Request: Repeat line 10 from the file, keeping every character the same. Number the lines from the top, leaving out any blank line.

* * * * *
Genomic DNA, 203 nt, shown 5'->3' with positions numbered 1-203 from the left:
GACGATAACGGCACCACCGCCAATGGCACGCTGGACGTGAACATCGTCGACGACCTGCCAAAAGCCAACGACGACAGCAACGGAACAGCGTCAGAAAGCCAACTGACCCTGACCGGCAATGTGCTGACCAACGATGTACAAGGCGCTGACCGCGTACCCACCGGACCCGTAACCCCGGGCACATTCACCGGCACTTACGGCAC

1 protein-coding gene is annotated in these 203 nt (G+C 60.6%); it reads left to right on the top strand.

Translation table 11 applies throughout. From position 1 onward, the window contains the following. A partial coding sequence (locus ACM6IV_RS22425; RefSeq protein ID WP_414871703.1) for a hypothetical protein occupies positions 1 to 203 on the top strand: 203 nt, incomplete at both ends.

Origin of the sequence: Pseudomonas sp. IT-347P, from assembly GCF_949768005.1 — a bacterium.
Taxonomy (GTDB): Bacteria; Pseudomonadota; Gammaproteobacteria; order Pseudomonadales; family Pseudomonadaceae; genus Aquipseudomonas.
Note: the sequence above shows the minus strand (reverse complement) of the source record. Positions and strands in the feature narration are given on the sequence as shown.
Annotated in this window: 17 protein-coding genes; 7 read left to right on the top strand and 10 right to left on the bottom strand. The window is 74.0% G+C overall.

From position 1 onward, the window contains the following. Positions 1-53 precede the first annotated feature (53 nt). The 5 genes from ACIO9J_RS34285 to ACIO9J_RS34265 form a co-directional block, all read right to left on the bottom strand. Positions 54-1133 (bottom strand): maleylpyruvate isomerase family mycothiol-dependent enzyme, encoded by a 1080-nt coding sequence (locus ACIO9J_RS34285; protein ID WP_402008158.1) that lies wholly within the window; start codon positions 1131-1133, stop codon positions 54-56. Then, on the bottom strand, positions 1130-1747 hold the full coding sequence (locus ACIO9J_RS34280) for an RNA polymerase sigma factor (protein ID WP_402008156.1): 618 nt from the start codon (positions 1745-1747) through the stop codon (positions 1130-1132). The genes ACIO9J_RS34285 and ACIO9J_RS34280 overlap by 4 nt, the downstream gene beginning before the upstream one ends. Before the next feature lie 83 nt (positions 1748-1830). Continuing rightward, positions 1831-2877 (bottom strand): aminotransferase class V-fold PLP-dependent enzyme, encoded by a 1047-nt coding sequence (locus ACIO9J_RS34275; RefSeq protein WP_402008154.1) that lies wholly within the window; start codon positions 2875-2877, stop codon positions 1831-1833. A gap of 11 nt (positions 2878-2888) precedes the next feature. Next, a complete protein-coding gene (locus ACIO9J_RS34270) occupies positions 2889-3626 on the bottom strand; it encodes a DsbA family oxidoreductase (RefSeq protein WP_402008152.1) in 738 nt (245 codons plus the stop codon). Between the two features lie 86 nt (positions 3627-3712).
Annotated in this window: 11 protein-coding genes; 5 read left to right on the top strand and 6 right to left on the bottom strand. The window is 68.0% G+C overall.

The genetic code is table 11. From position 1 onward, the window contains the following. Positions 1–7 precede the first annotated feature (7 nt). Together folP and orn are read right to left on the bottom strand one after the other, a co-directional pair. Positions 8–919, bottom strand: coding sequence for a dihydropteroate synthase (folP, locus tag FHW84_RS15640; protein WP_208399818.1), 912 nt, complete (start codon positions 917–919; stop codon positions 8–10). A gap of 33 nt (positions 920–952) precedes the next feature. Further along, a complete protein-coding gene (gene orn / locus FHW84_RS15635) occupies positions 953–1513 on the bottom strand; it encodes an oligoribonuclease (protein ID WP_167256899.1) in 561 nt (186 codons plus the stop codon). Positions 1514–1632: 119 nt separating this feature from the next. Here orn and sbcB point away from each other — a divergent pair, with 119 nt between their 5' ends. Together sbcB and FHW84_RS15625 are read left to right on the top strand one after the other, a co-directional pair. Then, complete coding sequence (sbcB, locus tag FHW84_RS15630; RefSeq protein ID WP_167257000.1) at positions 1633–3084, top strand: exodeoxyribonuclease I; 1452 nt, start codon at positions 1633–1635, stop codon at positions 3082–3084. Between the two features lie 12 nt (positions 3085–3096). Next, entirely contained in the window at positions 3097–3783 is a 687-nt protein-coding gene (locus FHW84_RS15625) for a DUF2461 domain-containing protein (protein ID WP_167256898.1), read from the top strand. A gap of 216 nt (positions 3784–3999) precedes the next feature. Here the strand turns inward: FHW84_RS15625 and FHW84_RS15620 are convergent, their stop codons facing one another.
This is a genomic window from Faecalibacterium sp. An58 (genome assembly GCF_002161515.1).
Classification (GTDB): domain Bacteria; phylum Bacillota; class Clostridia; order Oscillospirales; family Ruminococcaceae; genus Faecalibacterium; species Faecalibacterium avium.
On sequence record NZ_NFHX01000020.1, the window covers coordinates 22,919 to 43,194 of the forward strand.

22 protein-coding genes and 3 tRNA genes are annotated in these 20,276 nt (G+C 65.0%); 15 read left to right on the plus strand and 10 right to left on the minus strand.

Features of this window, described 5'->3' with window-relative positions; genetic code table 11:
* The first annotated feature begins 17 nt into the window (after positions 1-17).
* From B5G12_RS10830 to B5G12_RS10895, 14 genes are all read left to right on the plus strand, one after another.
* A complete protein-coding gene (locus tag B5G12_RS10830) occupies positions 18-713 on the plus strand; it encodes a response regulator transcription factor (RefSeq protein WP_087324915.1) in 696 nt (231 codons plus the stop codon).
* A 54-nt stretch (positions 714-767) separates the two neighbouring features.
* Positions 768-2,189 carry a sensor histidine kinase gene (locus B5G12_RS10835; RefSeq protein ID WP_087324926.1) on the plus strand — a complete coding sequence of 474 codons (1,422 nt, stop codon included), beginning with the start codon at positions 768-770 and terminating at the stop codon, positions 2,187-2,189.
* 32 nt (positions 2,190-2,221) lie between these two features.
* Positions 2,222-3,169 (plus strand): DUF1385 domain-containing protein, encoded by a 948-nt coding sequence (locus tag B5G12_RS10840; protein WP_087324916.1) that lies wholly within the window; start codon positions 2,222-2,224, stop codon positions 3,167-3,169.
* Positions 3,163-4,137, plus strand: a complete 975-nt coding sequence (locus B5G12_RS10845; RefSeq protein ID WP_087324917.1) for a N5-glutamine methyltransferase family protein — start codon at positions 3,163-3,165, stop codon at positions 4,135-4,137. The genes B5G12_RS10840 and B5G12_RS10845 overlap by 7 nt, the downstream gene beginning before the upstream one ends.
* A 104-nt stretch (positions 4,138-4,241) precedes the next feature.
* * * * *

Annotated in this window: 11 protein-coding genes; 5 read left to right on the top strand and 6 right to left on the bottom strand. The window is 68.0% G+C overall.